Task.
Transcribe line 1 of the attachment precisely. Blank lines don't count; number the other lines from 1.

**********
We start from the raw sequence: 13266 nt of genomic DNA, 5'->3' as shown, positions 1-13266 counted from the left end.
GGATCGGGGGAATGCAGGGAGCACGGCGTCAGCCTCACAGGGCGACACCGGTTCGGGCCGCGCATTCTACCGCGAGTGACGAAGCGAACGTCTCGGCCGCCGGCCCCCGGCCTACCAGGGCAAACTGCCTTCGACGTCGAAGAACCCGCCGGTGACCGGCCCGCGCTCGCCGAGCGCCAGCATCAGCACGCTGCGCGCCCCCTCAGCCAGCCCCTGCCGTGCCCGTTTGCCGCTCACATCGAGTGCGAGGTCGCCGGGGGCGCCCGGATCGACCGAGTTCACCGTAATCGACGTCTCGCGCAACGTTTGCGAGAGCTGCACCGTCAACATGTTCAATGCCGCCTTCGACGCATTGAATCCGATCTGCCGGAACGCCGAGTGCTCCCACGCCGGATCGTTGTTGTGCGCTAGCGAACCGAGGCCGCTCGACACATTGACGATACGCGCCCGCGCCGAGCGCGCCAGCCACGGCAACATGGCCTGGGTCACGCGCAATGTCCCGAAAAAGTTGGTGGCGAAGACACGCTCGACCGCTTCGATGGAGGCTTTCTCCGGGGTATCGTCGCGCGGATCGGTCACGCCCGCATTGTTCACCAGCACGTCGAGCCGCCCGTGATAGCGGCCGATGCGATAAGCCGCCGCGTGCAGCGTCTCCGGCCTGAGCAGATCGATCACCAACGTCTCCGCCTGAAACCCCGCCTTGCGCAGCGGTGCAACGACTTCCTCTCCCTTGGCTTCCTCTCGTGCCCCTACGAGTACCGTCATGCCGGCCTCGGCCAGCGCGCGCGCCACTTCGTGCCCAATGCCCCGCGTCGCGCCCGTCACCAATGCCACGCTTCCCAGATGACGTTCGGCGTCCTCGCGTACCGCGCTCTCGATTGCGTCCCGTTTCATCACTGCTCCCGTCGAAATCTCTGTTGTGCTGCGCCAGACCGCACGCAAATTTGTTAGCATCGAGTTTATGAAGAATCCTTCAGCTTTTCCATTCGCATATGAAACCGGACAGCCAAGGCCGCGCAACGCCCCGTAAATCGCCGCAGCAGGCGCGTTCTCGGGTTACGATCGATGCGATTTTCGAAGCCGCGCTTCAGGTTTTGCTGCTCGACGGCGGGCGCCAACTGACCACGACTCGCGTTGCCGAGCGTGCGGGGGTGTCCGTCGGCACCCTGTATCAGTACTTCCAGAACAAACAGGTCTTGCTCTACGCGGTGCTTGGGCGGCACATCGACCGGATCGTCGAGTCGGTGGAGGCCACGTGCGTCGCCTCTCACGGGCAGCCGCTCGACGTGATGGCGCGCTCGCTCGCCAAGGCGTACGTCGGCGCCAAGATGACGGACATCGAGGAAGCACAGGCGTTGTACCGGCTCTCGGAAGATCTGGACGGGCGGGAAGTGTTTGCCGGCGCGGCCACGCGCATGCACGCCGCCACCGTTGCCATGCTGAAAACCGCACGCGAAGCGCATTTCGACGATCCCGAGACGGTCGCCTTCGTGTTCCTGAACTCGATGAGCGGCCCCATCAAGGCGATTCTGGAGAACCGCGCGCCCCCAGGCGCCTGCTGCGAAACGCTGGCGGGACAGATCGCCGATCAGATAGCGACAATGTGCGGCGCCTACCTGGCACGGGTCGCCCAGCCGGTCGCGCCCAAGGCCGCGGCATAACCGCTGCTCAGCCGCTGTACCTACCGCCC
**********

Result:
We start from the raw sequence: 13266 nt of genomic DNA, 5'->3' as shown, positions 1-13266 counted from the left end.